Interestingly, all of these features have one thing in common. The featured artistes were all black American musicians who have made named internationally. Why did they feature on those songs back then, one wonders? Could it be that they were just making money off Nigerian artistes who were using the collaboration as crossover strategy? Could it be that these black Americans were trying to reconnecting to their African ancestry? Or were they also doing it for pure artistic reasons?
Whatsoever their reasons were, those collaborations were instrumental to getting African artistes in the face of international audiences due to the influence and artistic standing of these artistes.
The defining moment which however led to African music gaining astounding international reception occurred in middle of 2015, when the Canadian-American rapper, Drake, was featured on the song Ojuelegba by Nigerian popstar’s, Starboy WizKid. This initial collaboration would pave way for other Drake-Wizkid collaborations which didn’t just stop at creating mere media buzz but gone to become international hits, with one of such hits bagging Grammy nomination for WizKid. That was when the world began to talk about Afrobeat with fervor and enthusiasm, assessing it potentialities in the process.
But just as WizKid was still having the time of his life under the limelight, a new artist broke out, and his name? Mr.Eazi. Though relatively new to the music performance scene, he got accolades and recognition by Apple Music where he was crowned the Next Rated Artist for the months of April, 2017.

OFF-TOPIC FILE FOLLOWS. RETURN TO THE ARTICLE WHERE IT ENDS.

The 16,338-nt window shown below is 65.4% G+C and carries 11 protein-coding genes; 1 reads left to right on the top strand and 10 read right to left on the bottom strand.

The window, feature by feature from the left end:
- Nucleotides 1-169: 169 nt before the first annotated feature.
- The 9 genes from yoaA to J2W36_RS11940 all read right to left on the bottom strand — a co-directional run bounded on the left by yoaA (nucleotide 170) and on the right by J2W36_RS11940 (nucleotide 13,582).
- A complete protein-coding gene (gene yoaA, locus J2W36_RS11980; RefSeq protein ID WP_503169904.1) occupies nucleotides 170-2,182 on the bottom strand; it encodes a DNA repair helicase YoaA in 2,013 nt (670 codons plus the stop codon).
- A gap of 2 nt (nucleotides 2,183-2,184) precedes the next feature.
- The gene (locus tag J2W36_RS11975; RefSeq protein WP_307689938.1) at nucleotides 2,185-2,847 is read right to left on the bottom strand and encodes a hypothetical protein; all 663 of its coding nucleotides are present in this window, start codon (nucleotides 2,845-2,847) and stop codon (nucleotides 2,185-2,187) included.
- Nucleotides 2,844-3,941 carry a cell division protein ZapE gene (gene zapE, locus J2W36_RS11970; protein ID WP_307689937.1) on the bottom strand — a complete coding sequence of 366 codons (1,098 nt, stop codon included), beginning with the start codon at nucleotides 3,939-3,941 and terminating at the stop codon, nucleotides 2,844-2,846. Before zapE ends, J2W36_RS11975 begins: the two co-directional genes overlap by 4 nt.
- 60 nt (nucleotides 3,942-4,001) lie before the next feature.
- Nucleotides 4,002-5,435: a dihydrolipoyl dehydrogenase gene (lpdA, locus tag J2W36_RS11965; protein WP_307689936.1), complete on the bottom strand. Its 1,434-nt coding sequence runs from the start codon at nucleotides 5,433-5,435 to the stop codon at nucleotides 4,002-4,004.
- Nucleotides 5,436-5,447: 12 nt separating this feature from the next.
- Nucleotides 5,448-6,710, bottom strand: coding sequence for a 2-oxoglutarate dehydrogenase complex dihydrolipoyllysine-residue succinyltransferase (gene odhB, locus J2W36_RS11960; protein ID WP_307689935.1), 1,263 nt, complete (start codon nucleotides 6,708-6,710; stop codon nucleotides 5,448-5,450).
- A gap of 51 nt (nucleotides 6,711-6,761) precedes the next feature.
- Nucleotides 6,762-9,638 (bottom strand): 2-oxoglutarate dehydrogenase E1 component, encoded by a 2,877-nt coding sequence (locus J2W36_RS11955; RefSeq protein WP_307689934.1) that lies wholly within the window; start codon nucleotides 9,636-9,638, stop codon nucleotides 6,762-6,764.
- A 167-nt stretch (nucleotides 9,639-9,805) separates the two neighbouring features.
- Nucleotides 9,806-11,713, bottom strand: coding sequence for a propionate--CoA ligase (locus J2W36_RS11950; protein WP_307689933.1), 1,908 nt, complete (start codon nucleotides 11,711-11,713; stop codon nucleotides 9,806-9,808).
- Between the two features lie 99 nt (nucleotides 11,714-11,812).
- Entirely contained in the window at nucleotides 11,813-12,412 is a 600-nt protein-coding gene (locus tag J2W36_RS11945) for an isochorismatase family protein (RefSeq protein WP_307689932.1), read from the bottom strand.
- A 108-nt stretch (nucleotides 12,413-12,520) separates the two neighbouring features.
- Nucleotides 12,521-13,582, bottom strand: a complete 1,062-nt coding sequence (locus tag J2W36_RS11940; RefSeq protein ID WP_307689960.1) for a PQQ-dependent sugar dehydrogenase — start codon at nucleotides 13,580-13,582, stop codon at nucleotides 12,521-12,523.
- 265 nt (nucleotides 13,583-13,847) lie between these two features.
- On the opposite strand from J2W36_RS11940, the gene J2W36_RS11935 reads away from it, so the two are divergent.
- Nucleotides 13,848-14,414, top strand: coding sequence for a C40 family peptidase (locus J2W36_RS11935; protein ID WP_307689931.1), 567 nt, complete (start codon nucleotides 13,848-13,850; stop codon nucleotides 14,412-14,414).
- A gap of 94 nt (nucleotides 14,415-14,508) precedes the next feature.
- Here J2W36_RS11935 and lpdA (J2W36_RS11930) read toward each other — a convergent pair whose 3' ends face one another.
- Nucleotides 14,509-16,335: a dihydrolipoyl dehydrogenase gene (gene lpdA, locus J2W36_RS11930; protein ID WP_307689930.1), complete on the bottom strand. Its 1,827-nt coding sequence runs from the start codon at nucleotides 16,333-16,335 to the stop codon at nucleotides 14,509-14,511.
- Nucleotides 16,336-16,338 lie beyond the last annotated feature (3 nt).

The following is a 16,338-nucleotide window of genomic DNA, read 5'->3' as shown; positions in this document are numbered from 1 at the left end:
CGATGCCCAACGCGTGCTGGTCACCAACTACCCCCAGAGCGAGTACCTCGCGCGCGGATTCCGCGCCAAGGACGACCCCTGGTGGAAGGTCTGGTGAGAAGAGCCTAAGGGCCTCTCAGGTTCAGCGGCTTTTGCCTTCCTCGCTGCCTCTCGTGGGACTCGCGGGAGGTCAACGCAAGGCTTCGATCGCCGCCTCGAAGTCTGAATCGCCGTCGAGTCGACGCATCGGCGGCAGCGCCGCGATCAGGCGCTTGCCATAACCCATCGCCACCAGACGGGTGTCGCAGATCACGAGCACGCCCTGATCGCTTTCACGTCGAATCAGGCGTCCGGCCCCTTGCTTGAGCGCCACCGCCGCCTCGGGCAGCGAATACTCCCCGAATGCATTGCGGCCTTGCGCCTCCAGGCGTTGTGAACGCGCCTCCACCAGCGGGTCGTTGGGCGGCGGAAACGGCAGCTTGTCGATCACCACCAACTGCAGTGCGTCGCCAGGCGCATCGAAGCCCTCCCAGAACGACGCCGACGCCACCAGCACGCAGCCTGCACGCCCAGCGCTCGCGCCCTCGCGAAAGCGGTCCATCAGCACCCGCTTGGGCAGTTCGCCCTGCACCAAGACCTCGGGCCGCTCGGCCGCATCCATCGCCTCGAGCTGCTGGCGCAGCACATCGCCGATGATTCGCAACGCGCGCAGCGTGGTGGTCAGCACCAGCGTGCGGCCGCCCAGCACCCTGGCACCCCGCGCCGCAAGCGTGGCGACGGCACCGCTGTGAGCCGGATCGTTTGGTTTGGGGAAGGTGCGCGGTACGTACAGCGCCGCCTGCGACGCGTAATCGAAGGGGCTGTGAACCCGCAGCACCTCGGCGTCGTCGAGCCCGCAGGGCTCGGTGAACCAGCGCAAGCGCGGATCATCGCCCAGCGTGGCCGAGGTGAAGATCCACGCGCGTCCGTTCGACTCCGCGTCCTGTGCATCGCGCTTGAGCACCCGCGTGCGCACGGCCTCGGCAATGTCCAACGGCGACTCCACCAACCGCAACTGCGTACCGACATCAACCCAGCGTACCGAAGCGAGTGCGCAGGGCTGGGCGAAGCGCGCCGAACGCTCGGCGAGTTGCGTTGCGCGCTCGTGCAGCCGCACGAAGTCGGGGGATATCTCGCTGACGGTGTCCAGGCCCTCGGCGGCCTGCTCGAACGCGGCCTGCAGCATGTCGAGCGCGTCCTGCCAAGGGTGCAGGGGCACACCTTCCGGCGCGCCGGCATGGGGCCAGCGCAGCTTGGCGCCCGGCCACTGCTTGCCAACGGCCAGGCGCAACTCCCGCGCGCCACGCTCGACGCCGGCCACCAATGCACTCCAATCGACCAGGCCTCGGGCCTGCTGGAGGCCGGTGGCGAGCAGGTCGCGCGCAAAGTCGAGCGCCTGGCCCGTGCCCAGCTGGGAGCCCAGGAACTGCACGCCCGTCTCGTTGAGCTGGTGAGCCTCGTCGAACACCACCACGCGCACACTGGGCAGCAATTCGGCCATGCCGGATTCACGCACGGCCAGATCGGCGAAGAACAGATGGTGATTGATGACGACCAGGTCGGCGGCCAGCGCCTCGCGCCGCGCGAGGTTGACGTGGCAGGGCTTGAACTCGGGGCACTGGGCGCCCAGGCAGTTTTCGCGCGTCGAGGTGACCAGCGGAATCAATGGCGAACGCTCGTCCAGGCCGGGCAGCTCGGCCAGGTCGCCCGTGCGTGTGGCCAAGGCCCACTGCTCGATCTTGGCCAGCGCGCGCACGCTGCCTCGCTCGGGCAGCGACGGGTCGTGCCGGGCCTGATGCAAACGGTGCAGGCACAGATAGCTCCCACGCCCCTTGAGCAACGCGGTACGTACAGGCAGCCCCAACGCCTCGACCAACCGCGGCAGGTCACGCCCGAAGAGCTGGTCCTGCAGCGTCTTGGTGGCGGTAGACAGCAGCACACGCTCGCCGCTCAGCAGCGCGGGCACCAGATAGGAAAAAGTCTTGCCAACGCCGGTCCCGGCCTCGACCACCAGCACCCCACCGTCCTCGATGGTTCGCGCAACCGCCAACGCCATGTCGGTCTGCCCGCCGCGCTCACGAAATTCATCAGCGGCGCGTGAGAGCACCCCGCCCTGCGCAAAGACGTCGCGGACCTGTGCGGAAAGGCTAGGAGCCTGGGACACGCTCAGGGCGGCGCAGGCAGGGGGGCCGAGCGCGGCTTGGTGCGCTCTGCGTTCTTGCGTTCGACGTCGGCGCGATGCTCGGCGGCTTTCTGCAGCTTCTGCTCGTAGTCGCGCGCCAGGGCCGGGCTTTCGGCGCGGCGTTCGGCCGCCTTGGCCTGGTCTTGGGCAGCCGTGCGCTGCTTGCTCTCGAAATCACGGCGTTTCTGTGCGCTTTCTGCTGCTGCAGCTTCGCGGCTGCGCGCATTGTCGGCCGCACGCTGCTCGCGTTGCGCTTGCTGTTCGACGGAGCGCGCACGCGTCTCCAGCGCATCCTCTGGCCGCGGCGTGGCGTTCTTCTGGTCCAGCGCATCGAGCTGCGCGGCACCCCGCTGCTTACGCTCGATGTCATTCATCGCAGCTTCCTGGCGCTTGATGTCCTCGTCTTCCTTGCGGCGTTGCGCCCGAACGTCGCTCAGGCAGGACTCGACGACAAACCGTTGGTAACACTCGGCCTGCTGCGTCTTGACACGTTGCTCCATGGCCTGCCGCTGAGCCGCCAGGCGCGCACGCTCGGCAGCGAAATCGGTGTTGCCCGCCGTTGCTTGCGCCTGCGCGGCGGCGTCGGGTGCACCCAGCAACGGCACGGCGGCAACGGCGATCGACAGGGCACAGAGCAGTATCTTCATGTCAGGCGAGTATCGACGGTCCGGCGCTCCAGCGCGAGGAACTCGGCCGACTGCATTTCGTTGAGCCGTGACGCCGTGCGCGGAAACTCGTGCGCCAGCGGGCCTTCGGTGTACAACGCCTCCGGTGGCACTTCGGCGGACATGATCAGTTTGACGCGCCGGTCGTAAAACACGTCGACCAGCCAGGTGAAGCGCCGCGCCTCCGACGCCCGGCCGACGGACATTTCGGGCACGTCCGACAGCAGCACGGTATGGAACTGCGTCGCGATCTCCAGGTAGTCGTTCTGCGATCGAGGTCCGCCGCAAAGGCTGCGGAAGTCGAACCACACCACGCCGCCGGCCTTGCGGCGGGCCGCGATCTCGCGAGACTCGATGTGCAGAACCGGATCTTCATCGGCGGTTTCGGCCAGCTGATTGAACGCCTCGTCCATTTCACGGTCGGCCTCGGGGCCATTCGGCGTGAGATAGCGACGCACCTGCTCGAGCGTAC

It now became obvious that, what kept African artiste from touring the world, was because of what I like to call the anxiety of acceptance. They were waiting for the right moment when the world will be fully ready to accept their unique musical identity. And as soon as African artistes saw the greenlight, they began to make their moves in the forms of tours and partnering with international music distribution companies, because the later helps African music to penetrate the corners of the earth where it hasn’t.
Davido toured UK this February 2018 with his 30billion Concert Tour. Olamide just finished touring Europe this March 2018 with his Olamide Culture Europe Tour. The former G- Worldwide artiste, Kiss Daniel is bracing up in May 2018 to tour five cities in Canada with his Kiss Daniel Canada Tour. The hiphop artist Phyno the Playmaker, also in may will be taking his Igbo rap on a tour he calls, The Pacman Europe Tour in May, 2018. And starting from the 15th of June, 2018, The Mavins Record artiste, Reekado Banks is also preparing to serve Europe with his The Party 2018 Europe Tour. The list is counting.
From all indications, the African artistes will be invading Europe and American concert venues and hopefully having a sold out shows all things being equal. Let’s keep our fingers cross to see if historic moments would emerge from this tours lined up. Although we have mentioned anxiety of acceptance as one reason why it has taken this long for African musicians to tour internationally, to fully capture the world our artistes must work to improve their artistry. Cultural uniqueness is no excuse for musical mediocrity.